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Next up was “Patty Cake”, an old favorite. Again, she smiled but just listened.

Then we sang this silly, sort of tuneless ditty:

Clap, clap, clap your hands

Clap along with me

Clap, clap, clap your hands

Until it’s time for tea.

Well this got her clapping! She was so quick with her movements that my camera only ever captured the hands clasped, not the full motion. But she was doing it!

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(Note: Repeat this ditty with “stomp your feet”, or “pat your knees” to encourage the next milestone movement).

Veronika also loves to clap hands after knocking down block towers, so Travis and I were happy to oblige.

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You can even see a quick clip of it about 4 seconds into this video.

When did your little one start clapping? Please share in the comments about this fun milestone.

Carbon Footprint Pledge

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To go with our Farmer’s Flatbread and focus more keenly on why families might choose to eat food from a local farmers’ market, the paired lesson from Raddish Kids was about carbon footprints. I’ve long wanted to explore the idea of global warming with my kindergartner and this lesson plan made it so approachable for him.

First, I set out four items for Travis to gather, simply telling him they were needed for a “project”. But here was the catch: as he walked between each item and picked it up, he had to mark his trail with dried beans.

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Well he just loved this!

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Between the final two items, he exclaimed, “Oh no, Mom, some spilled!” What a teachable moment this was, akin to an “oil spill.” “That’s a really interesting accident,” I told him, and promised to explain why later. Even better, he decided he could use the beans from his spill, spread them out, and reach the final item. He cleaned up his own oil spill before I’d even imparted the lesson!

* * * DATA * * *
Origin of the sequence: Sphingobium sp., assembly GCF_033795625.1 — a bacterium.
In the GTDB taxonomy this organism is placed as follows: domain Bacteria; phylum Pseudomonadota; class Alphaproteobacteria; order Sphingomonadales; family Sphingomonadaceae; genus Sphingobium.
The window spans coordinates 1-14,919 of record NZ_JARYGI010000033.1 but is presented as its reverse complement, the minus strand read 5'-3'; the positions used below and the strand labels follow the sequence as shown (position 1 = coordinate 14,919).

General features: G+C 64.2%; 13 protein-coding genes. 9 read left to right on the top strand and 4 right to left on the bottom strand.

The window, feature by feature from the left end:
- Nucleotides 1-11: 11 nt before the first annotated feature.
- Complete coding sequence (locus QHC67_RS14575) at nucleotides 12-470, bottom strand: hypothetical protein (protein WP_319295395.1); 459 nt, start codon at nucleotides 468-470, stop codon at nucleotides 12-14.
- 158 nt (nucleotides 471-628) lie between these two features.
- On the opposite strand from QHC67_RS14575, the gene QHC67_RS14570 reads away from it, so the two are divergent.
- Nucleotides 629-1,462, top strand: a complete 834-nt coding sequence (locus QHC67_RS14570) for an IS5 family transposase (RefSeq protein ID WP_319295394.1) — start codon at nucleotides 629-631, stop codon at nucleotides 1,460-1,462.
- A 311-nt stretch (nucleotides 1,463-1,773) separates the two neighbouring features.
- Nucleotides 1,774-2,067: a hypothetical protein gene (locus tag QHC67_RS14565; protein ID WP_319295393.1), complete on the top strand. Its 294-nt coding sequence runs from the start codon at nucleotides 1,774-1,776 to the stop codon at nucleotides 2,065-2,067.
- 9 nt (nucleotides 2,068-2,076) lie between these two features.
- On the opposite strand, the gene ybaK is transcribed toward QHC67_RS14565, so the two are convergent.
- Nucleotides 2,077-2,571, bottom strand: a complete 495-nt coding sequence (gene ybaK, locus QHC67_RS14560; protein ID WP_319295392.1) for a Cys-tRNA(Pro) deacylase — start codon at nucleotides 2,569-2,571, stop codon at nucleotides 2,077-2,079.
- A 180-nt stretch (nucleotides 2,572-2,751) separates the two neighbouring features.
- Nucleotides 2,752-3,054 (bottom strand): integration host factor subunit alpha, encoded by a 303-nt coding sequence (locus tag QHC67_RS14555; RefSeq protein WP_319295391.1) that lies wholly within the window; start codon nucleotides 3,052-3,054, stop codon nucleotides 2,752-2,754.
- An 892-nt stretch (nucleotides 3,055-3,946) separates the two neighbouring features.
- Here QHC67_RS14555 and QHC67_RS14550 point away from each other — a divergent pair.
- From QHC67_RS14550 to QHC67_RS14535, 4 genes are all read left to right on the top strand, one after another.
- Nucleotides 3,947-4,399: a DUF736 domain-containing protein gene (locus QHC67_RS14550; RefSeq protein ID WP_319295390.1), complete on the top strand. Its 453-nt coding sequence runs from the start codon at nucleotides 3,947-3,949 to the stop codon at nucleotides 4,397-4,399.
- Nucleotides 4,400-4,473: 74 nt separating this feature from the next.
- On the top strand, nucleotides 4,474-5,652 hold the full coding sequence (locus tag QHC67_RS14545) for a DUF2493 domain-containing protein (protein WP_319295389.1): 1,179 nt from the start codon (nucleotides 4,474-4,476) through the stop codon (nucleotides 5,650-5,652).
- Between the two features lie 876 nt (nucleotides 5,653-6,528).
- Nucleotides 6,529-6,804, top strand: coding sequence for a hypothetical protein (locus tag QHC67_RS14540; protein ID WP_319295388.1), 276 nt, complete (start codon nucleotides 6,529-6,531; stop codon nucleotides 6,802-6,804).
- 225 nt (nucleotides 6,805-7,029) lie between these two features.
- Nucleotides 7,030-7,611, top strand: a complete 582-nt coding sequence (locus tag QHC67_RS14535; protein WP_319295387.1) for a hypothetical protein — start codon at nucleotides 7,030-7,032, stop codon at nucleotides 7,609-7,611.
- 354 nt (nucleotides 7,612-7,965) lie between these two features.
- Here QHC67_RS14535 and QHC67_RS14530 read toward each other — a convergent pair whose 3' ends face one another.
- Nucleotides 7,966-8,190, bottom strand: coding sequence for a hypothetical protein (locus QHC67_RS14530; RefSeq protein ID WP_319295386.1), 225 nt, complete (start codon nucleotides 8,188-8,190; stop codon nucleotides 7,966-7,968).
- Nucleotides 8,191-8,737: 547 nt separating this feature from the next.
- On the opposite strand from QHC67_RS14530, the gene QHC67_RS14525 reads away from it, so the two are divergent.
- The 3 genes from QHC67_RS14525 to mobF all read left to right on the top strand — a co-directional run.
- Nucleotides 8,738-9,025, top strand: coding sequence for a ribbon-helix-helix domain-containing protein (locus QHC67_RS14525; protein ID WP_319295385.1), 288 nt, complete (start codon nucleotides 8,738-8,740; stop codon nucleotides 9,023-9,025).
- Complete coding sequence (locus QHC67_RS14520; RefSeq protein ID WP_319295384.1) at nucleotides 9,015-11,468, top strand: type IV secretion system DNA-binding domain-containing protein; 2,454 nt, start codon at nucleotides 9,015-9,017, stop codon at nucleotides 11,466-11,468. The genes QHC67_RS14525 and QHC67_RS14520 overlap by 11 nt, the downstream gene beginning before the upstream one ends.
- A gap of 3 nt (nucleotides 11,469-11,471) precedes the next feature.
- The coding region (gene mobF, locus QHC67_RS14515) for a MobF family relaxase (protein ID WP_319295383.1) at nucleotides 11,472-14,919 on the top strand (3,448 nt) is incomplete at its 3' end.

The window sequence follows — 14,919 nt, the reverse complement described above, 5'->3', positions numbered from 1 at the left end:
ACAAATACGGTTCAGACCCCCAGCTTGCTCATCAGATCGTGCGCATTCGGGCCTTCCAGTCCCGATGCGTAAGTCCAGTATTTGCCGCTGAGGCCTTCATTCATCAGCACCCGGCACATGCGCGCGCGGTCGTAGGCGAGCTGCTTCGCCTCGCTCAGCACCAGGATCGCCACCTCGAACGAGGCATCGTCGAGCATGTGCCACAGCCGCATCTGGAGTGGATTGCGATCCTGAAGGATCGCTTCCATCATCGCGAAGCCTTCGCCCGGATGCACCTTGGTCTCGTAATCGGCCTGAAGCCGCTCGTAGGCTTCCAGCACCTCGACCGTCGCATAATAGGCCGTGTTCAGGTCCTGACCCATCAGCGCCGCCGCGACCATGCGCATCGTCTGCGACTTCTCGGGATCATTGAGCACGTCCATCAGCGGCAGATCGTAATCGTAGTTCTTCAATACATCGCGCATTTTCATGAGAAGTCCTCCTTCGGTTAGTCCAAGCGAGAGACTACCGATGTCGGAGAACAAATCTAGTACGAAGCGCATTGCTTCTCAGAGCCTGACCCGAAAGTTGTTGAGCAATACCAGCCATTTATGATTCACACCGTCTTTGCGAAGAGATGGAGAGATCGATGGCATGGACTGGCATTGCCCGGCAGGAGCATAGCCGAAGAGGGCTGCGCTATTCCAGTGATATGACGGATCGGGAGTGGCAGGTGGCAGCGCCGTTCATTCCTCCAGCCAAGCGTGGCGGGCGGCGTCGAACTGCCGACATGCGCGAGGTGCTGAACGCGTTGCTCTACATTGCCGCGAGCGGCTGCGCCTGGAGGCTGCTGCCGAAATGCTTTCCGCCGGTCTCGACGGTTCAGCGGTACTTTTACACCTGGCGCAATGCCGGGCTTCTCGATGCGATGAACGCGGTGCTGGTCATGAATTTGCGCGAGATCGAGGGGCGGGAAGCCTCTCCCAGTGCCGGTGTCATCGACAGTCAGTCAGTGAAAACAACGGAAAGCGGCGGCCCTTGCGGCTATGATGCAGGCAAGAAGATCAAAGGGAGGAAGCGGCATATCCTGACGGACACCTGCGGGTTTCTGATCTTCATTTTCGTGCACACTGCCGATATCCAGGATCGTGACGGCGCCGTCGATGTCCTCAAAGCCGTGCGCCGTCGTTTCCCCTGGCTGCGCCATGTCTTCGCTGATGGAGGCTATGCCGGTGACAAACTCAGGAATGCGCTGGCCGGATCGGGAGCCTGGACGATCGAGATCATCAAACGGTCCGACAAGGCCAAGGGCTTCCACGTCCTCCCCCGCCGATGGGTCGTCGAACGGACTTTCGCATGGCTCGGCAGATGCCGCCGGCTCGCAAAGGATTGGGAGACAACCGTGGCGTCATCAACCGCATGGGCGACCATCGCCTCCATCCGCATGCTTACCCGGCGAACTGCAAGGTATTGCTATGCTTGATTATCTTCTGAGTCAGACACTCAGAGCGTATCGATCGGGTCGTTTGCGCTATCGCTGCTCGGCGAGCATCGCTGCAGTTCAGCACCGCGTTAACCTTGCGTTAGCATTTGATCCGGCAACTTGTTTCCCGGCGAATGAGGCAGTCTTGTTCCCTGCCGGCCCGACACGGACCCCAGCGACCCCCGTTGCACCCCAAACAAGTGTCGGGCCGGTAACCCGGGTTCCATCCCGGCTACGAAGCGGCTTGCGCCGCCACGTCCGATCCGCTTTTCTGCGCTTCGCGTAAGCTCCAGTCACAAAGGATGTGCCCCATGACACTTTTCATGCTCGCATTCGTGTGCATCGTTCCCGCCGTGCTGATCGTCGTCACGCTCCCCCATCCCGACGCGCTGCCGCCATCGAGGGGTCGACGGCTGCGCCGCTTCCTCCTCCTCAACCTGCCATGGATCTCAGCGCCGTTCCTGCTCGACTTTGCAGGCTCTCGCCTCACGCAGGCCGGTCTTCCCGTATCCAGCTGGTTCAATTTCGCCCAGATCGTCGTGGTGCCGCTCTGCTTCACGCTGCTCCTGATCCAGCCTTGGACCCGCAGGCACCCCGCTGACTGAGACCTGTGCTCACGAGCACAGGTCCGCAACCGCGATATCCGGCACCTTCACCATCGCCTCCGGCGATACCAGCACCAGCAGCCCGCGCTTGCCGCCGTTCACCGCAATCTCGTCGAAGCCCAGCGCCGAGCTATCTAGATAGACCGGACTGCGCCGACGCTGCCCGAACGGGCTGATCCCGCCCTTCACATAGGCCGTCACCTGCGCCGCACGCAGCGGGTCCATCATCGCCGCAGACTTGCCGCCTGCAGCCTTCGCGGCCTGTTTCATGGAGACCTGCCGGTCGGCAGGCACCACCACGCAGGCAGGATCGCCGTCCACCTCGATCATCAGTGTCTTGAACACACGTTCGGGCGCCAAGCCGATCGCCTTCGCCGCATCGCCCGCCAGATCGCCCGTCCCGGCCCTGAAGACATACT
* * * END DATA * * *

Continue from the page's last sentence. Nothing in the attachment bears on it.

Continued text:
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He carried the four items over and I broke the secret. We weren’t really making anything (with yarn, glue, straws, and newspaper); we were noticing the impact and trail we’d left behind. I explained how it represented the way that everything we use leaves an impact, or a carbon footprint.

Next up we watched a video clip of a Magic Bus and the Climate Challenge read-aloud. This video was 14 minutes long, but Travis was captivated… and full of questions. Would our home be under water some day? (I answered honestly – quite possibly, but while we have the ability to move, many people in the world didn’t have that choice). Did being vegan lower our carbon footprint? For this one, I could happily report yes!

After what I worried might seem a scary concept, the key to the lesson plan was to have kids walk away empowered, so it was time to talk about what we could do.

We checked out the Rainforest Alliance and their list of 10 things kids can do to help the rainforest. This led to coloring in a picture of rainforest animals, which Travis took so seriously, and reading a few online profiles of children who live near the rainforest.

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He made me promise to buy only ethically sourced coffee beans and bananas, which luckily we already do!

Of all the suggested activities from Raddish for extension, the easiest for kindergartners is to make a pledge and spread the word to friends and family. Travis immediately wanted our poster to be about not leaving the fridge open and turning the a/c up one degree. The poster required stamps and glitter (of course!).

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It was his project, and other than writing the words, I loved watching him decide what the poster needed.

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There’s a lot more here for bigger kids: writing to congress members; planting trees; and a fantastic booklet of activities from PBS Kids that I want to explore when Travis is older. I’m thankful to Raddish for giving me the words to begin this important conversation with my son. Hopefully it’s the big beginning of our family making a small footprint.

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Nose Day

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As a quick follow-up to other body part days Veronika and I have explored, today we had a nose day.

First, we sang about noses. Need ideas? Don’t forget ‘Head, Shoulders, Knees, and Toes’ features it near the end!

Then we walked around the house to find family photos with noses.

And of course, talk about what your nose does best – smell! I lined up spice jars and held each in front of Veronika’s nose.

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Some earned a smile and some received a very confused look.

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The point is, you can have a day like this for just about any given body part. What will you choose next? Knees? Belly buttons? Please share in the comments!